Re: On the lets-remove-nonfree-proposal
On Sun, Jul 02, 2000 at 11:11:37PM +0200, Wichert Akkerman wrote:
> I've been thinking about this for some time and finally managed to work
> my way through the somewhat over 1000 posts that were made on this
In this case you must have noticed that you didn't raise any new issues,
and your post is just reopening a discussion that actually has finished a
while ago. Your opinion is now heard, but I don't think that anything you
said makes the general resolution unnecessary.
> Item 4 of the social contract
> states that `Our Priorities are Our Users and Free Software'. Please
> note the order here: first our users, then free software. To me this
> indicates that even though we have promised to always maintain a free
> distribution, our users are also very important.
In mathematics, the "and" operator is commutative, and it tends to be
likewise in the human language (note there is NO way in any spoken language
to give both items the same preference if you set a higher preference to the
first item than to the second. This is becuase time is strictly
> The logical result is
> item 5,
This is plain wrong. If this is the logical consequence, then we miss out
some other consequences which are equally logical. In fact, everything our
users demand would have to be obeyed to by the Debian project. This is clearly
an absurd understanding of the wording in the social contract.
Point 5 is an addition to point 1 to 4, and can not be logically deduced
from them. If it were so, it would not have been necessary to add it.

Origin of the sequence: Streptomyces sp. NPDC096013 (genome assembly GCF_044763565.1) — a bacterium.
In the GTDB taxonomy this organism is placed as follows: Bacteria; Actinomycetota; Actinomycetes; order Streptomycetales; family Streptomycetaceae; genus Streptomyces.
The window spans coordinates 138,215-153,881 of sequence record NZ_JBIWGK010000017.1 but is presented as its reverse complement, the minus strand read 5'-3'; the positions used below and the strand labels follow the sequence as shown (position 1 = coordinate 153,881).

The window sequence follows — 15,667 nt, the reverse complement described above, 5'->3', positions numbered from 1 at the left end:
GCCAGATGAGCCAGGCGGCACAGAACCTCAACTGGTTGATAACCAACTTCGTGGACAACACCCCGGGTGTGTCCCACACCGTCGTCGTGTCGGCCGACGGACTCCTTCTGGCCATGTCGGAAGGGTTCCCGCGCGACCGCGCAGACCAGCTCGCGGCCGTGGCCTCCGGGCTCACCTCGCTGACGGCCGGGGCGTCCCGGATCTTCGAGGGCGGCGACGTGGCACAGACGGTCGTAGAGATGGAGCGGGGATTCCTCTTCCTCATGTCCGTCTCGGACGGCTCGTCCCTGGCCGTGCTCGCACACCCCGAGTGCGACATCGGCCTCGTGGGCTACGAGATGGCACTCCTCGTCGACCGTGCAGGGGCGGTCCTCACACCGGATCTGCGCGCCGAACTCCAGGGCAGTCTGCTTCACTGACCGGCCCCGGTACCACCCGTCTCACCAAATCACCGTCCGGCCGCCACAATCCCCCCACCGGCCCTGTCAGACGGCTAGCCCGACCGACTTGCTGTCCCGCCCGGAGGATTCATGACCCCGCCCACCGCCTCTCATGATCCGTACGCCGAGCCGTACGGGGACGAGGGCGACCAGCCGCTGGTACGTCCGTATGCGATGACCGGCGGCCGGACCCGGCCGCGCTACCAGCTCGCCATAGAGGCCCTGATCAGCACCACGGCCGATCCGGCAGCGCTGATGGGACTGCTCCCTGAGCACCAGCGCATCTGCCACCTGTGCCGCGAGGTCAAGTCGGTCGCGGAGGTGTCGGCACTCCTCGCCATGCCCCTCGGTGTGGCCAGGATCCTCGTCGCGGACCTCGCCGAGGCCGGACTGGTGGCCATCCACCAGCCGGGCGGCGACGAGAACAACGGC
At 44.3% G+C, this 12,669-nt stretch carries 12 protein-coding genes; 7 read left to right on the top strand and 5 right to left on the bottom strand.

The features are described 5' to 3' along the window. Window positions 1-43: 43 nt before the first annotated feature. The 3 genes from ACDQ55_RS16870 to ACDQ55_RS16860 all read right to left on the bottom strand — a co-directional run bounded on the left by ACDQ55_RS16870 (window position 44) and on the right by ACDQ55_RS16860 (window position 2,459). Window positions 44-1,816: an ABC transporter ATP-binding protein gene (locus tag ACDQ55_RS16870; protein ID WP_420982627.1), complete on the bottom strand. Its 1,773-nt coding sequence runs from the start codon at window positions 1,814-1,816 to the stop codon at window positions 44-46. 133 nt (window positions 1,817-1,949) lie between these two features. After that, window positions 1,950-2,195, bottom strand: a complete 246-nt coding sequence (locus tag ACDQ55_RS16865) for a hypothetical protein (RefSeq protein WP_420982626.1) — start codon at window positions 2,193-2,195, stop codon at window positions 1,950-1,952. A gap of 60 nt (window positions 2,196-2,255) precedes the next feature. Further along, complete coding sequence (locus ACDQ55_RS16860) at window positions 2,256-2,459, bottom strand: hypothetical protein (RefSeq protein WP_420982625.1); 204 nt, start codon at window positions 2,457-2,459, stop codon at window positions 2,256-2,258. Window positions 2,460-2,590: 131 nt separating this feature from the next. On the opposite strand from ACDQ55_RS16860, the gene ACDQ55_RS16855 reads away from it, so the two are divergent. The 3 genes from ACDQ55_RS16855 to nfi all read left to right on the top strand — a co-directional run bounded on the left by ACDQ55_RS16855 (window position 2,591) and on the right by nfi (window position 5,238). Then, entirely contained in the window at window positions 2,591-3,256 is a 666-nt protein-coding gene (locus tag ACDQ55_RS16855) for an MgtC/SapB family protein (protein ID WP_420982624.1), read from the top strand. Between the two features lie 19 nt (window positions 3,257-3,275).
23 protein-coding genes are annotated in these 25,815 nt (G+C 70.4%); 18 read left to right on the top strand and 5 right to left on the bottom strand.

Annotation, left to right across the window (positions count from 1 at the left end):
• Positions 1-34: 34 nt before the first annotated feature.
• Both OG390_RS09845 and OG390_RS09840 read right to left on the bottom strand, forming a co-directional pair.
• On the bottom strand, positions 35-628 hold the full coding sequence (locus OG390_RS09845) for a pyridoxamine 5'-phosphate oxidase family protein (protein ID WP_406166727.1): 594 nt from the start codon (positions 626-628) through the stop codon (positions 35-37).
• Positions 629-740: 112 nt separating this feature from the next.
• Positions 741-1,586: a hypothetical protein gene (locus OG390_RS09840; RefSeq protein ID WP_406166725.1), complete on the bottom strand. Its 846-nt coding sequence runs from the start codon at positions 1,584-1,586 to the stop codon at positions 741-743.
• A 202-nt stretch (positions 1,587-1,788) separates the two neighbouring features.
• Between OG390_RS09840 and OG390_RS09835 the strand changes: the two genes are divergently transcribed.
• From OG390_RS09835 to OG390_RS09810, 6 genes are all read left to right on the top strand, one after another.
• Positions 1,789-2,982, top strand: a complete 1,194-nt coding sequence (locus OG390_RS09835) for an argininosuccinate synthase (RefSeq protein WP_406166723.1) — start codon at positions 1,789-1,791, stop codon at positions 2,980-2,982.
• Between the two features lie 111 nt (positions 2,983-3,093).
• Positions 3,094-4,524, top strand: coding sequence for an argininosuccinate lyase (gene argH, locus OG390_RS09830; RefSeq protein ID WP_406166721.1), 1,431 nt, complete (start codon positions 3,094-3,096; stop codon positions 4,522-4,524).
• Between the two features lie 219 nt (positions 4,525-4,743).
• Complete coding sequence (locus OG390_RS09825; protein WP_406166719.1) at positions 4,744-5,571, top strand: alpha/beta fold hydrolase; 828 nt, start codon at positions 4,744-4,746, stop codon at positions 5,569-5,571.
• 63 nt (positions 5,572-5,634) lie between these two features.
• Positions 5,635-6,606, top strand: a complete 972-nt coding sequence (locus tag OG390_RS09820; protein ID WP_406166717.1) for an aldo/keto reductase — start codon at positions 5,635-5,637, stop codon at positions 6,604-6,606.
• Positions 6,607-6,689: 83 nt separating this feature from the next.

The much more natural reading of point 4 is that our priorities are our
users *with regards to free software*. Note that when it says "our
priorities are our users" it does not say "the priorities are the needs of
> What would happen if we didn't have a contrib or non-free section?
> People like Ray would be forced to either switch to using Windows, or
> would have to install something like StarOffice themselves.
(or add an apt-able site outside Debian to sources.list, if it isn't already
done by the CD vendor)
Note that there is also the option for people to distribute "value-added"
Debian distributions. Before netscape was included in non-free, it was
commonly added by CD distributors.
So, what would happen is that CD vendors would ship the same stuff as
they are doing now. Maybe they would include less non-free software when
they have to consider the work to include it against the value of it.
BTW, almost all computer users are used to the idea to install software
downloaded from some place in the internet (take for example the Windows
world, where people not only install software they download from Microsoft).
In short, I think you are underestimating the intelligence of our users.
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